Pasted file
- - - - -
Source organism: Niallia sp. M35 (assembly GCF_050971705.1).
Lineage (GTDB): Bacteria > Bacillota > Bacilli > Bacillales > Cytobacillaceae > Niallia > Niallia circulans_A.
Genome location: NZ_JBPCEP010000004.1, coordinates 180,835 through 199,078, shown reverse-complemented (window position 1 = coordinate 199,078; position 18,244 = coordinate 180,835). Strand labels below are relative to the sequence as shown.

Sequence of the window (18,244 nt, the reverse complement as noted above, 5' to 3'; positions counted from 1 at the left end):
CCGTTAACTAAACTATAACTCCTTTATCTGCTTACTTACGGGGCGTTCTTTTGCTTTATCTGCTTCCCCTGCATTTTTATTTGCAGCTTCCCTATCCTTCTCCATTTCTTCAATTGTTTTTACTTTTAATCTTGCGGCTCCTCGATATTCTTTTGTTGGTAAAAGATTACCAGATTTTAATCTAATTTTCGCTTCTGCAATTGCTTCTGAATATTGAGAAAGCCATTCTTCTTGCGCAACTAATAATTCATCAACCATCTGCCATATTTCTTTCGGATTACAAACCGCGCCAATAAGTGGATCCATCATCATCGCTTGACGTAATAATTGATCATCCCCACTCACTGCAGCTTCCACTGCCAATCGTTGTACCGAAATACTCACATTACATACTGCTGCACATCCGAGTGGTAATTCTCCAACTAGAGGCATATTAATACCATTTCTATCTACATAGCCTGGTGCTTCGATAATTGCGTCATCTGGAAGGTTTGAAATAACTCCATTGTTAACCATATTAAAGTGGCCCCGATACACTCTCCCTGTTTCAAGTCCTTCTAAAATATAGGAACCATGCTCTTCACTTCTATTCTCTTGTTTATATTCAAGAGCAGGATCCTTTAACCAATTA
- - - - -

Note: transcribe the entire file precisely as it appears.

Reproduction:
Source organism: Niallia sp. M35 (assembly GCF_050971705.1).
Lineage (GTDB): Bacteria > Bacillota > Bacilli > Bacillales > Cytobacillaceae > Niallia > Niallia circulans_A.
Genome location: NZ_JBPCEP010000004.1, coordinates 180,835 through 199,078, shown reverse-complemented (window position 1 = coordinate 199,078; position 18,244 = coordinate 180,835). Strand labels below are relative to the sequence as shown.

Sequence of the window (18,244 nt, the reverse complement as noted above, 5' to 3'; positions counted from 1 at the left end):
CCGTTAACTAAACTATAACTCCTTTATCTGCTTACTTACGGGGCGTTCTTTTGCTTTATCTGCTTCCCCTGCATTTTTATTTGCAGCTTCCCTATCCTTCTCCATTTCTTCAATTGTTTTTACTTTTAATCTTGCGGCTCCTCGATATTCTTTTGTTGGTAAAAGATTACCAGATTTTAATCTAATTTTCGCTTCTGCAATTGCTTCTGAATATTGAGAAAGCCATTCTTCTTGCGCAACTAATAATTCATCAACCATCTGCCATATTTCTTTCGGATTACAAACCGCGCCAATAAGTGGATCCATCATCATCGCTTGACGTAATAATTGATCATCCCCACTCACTGCAGCTTCCACTGCCAATCGTTGTACCGAAATACTCACATTACATACTGCTGCACATCCGAGTGGTAATTCTCCAACTAGAGGCATATTAATACCATTTCTATCTACATAGCCTGGTGCTTCGATAATTGCGTCATCTGGAAGGTTTGAAATAACTCCATTGTTAACCATATTAAAGTGGCCCCGATACACTCTCCCTGTTTCAAGTCCTTCTAAAATATAGGAACCATGCTCTTCACTTCTATTCTCTTGTTTATATTCAAGAGCAGGATCCTTTAACCAATTA